Dante and Epicurus
A Dualistic Vision of Secular and Spiritual Fulfilment

George Corbett


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Dante Alighieri
(1265-1321)
Italian poet
 10 other titles

Epicurus
(341-270 BCE)
Athenian philosopher

Italian Perspectives 25

Legenda: Oxford, 2013
£45.00 ($89.50 US)    202pp
ISBN: 978-1-907975-79-0


Dante and Epicurus seem poles apart. Dante, a committed Christian, depicted in the Commedia a vision of the afterlife and God’s divine justice. Epicurus, a pagan philosopher, taught that the soul is mortal and that all religion is vain superstition. And yet Epicurus is, for Dante, not only the quintessential heretic but an ethical ally. The key to this apparent paradox lies in the heterodox dualism – between man’s two goals of secular felicity and spiritual beatitude – at the heart of Dante’s ethical, political and theological thought.

Corbett’s full-length treatment of Dante’s reception and polemical representation of Epicurus addresses a major gap in the scholarship. Furthermore the study’s focus on fault lines in Dante’s vision of the afterlife – where the theological tensions implicit in his dualism surface – opens a new way to read the Commedia as a whole in dualistic terms.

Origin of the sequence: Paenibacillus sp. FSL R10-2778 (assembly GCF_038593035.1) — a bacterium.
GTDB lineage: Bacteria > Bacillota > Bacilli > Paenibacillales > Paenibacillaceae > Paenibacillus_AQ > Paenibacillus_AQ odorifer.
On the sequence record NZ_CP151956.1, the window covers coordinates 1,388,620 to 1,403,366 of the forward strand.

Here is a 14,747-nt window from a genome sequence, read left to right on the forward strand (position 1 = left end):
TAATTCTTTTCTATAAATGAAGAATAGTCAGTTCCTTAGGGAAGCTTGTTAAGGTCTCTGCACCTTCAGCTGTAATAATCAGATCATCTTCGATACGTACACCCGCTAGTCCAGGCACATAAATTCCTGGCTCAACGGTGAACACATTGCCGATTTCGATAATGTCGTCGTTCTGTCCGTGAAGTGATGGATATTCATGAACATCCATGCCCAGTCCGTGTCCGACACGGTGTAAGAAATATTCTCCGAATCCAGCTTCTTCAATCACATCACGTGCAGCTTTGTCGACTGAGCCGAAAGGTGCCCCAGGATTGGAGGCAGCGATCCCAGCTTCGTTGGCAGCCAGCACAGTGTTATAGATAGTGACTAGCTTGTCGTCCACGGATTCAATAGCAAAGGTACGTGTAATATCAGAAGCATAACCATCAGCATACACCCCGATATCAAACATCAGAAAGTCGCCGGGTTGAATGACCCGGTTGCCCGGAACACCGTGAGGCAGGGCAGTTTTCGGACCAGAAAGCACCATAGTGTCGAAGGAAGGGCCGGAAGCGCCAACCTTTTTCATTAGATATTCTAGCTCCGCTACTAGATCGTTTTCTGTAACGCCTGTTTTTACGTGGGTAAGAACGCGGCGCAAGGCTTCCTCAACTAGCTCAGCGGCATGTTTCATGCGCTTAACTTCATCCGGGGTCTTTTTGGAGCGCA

George Corbett is Junior Research Fellow of Trinity College, and Affiliated Lecturer of the Department of Italian, the University of Cambridge.

Reviews:

  • ‘Considered from the point of view of what Corbett’s book has to say about Dante and one of the—theologically speaking—more problematic spirits on his horizon, it is to be welcomed, its sense of Dante’s appreciation of an Epicurus notable for something other than mere sensuality but wedded, even so, to a species of mortalism making inevitably for his reprobation within the Christian scheme of things emerging from it both clearly and convincingly.’ — John Took, Speculum 89.2, April 2014, 466-68
  • ‘George Corbett writes with great clarity and logic, drawing on a wide range of resources from early commentators (among whom he moves with ease) and the whole of Dante’s œuvre to a host of modern Dante critics. Points of comparison and continuity rather than of palinodic rewriting are sought between the Commedia and the ‘minor works’, and the author is bold and confident in his challenges to various prevalent critical assumptions. The ambiguities surrounding Epicurus before and during Dante’s day are persuasively elucidated, with good, nuanced background on mediators such as Cicero, Augustine, and Albert the Great.’ — Jennifer Rushworth, Modern Language Review 109.3, July 2014, 821-22


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